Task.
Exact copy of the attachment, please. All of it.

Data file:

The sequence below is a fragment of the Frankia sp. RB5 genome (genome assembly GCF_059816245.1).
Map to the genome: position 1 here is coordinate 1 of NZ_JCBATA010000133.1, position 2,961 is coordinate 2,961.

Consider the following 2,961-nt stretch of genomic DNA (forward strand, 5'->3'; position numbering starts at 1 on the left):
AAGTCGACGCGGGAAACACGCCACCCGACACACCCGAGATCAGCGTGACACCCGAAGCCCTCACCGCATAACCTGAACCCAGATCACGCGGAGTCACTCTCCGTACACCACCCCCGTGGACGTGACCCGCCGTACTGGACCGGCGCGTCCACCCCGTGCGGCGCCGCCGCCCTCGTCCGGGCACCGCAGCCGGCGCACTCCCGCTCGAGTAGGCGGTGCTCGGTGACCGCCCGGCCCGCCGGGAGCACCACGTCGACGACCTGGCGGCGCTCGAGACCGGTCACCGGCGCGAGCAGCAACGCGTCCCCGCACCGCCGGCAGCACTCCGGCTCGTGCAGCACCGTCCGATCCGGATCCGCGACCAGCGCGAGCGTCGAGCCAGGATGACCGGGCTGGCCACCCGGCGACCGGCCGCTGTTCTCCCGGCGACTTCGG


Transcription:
The sequence below is a fragment of the Frankia sp. RB5 genome (genome assembly GCF_059816245.1).
Map to the genome: position 1 here is coordinate 1 of NZ_JCBATA010000133.1, position 2,961 is coordinate 2,961.

Consider the following 2,961-nt stretch of genomic DNA (forward strand, 5'->3'; position numbering starts at 1 on the left):
AAGTCGACGCGGGAAACACGCCACCCGACACACCCGAGATCAGCGTGACACCCGAAGCCCTCACCGCATAACCTGAACCCAGATCACGCGGAGTCACTCTCCGTACACCACCCCCGTGGACGTGACCCGCCGTACTGGACCGGCGCGTCCACCCCGTGCGGCGCCGCCGCCCTCGTCCGGGCACCGCAGCCGGCGCACTCCCGCTCGAGTAGGCGGTGCTCGGTGACCGCCCGGCCCGCCGGGAGCACCACGTCGACGACCTGGCGGCGCTCGAGACCGGTCACCGGCGCGAGCAGCAACGCGTCCCCGCACCGCCGGCAGCACTCCGGCTCGTGCAGCACCGTCCGATCCGGATCCGCGACCAGCGCGAGCGTCGAGCCAGGATGACCGGGCTGGCCACCCGGCGACCGGCCGCTGTTCTCCCGGCGACTTCGG